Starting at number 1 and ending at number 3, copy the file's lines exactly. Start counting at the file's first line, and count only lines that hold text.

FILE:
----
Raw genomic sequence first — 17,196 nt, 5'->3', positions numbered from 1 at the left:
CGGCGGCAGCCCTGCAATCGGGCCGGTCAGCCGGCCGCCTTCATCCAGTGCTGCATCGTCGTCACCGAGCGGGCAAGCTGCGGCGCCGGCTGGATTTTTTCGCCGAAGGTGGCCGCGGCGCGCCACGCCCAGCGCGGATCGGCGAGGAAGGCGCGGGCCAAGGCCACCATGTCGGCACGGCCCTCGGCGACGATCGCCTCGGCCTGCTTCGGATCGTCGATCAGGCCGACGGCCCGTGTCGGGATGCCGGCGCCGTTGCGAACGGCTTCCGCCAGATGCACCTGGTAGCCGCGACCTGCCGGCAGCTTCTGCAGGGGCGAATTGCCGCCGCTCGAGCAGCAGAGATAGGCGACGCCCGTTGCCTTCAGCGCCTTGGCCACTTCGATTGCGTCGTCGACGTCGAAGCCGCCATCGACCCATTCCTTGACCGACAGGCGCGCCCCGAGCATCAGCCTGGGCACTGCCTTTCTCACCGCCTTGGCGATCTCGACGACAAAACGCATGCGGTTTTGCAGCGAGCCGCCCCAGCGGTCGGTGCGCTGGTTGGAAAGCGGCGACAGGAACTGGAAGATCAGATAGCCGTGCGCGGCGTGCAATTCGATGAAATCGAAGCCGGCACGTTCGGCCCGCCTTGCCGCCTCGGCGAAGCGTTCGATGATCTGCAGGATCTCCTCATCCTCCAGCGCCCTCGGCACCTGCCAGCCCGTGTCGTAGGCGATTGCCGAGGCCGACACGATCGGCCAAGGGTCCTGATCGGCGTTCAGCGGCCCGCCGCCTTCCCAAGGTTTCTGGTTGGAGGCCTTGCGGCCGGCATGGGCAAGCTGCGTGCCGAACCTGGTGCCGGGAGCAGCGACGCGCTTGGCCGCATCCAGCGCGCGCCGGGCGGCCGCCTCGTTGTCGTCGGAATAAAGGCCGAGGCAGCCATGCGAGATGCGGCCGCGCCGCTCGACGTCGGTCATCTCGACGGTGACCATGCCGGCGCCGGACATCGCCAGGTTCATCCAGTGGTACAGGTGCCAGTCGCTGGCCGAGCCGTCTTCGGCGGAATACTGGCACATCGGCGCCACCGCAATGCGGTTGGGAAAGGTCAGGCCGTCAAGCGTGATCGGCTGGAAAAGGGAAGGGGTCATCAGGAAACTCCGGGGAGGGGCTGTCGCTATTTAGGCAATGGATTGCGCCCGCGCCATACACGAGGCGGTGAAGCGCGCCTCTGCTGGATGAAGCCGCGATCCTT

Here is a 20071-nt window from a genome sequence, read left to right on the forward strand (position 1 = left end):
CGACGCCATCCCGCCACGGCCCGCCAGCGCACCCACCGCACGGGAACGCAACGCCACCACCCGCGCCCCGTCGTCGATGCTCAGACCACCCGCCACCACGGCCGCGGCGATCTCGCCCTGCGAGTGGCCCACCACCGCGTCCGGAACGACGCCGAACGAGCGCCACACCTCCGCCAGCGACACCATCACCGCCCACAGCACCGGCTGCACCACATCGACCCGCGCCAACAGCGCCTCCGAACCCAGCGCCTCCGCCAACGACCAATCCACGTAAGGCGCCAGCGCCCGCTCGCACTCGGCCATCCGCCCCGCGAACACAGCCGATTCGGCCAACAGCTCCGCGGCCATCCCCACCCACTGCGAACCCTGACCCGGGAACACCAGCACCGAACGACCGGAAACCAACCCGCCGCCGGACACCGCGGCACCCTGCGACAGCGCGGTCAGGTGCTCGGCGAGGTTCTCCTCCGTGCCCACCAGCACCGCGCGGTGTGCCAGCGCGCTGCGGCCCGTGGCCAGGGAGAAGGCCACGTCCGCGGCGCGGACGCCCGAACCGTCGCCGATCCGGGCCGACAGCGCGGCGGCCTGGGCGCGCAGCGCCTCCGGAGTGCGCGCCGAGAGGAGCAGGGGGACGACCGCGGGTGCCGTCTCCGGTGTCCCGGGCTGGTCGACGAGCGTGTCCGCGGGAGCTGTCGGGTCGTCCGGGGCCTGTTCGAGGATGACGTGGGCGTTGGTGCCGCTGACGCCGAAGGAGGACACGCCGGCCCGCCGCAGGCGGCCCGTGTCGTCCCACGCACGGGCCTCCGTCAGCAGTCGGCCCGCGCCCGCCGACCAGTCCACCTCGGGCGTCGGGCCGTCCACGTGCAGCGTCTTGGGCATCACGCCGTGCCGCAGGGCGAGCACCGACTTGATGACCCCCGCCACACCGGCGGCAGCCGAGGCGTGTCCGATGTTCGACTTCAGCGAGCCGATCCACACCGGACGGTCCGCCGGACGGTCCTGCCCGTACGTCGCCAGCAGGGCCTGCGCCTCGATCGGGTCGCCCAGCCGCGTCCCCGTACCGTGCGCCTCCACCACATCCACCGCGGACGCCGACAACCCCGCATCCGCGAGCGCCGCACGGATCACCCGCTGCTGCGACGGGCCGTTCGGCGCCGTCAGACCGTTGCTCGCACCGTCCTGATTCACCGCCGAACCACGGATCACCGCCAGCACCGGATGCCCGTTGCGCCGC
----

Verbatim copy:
Raw genomic sequence first — 17,196 nt, 5'->3', positions numbered from 1 at the left:
CGGCGGCAGCCCTGCAATCGGGCCGGTCAGCCGGCCGCCTTCATCCAGTGCTGCATCGTCGTCACCGAGCGGGCAAGCTGCGGCGCCGGCTGGATTTTTTCGCCGAAGGTGGCCGCGGCGCGCCACGCCCAGCGCGGATCGGCGAGGAAGGCGCGGGCCAAGGCCACCATGTCGGCACGGCCCTCGGCGACGATCGCCTCGGCCTGCTTCGGATCGTCGATCAGGCCGACGGCCCGTGTCGGGATGCCGGCGCCGTTGCGAACGGCTTCCGCCAGATGCACCTGGTAGCCGCGACCTGCCGGCAGCTTCTGCAGGGGCGAATTGCCGCCGCTCGAGCAGCAGAGATAGGCGACGCCCGTTGCCTTCAGCGCCTTGGCCACTTCGATTGCGTCGTCGACGTCGAAGCCGCCATCGACCCATTCCTTGACCGACAGGCGCGCCCCGAGCATCAGCCTGGGCACTGCCTTTCTCACCGCCTTGGCGATCTCGACGACAAAACGCATGCGGTTTTGCAGCGAGCCGCCCCAGCGGTCGGTGCGCTGGTTGGAAAGCGGCGACAGGAACTGGAAGATCAGATAGCCGTGCGCGGCGTGCAATTCGATGAAATCGAAGCCGGCACGTTCGGCCCGCCTTGCCGCCTCGGCGAAGCGTTCGATGATCTGCAGGATCTCCTCATCCTCCAGCGCCCTCGGCACCTGCCAGCCCGTGTCGTAGGCGATTGCCGAGGCCGACACGATCGGCCAAGGGTCCTGATCGGCGTTCAGCGGCCCGCCGCCTTCCCAAGGTTTCTGGTTGGAGGCCTTGCGGCCGGCATGGGCAAGCTGCGTGCCGAACCTGGTGCCGGGAGCAGCGACGCGCTTGGCCGCATCCAGCGCGCGCCGGGCGGCCGCCTCGTTGTCGTCGGAATAAAGGCCGAGGCAGCCATGCGAGATGCGGCCGCGCCGCTCGACGTCGGTCATCTCGACGGTGACCATGCCGGCGCCGGACATCGCCAGGTTCATCCAGTGGTACAGGTGCCAGTCGCTGGCCGAGCCGTCTTCGGCGGAATACTGGCACATCGGCGCCACCGCAATGCGGTTGGGAAAGGTCAGGCCGTCAAGCGTGATCGGCTGGAAAAGGGAAGGGGTCATCAGGAAACTCCGGGGAGGGGCTGTCGCTATTTAGGCAATGGATTGCGCCCGCGCCATACACGAGGCGGTGAAGCGCGCCTCTGCTGGATGAAGCCGCGATCCTT

Here is a 20071-nt window from a genome sequence, read left to right on the forward strand (position 1 = left end):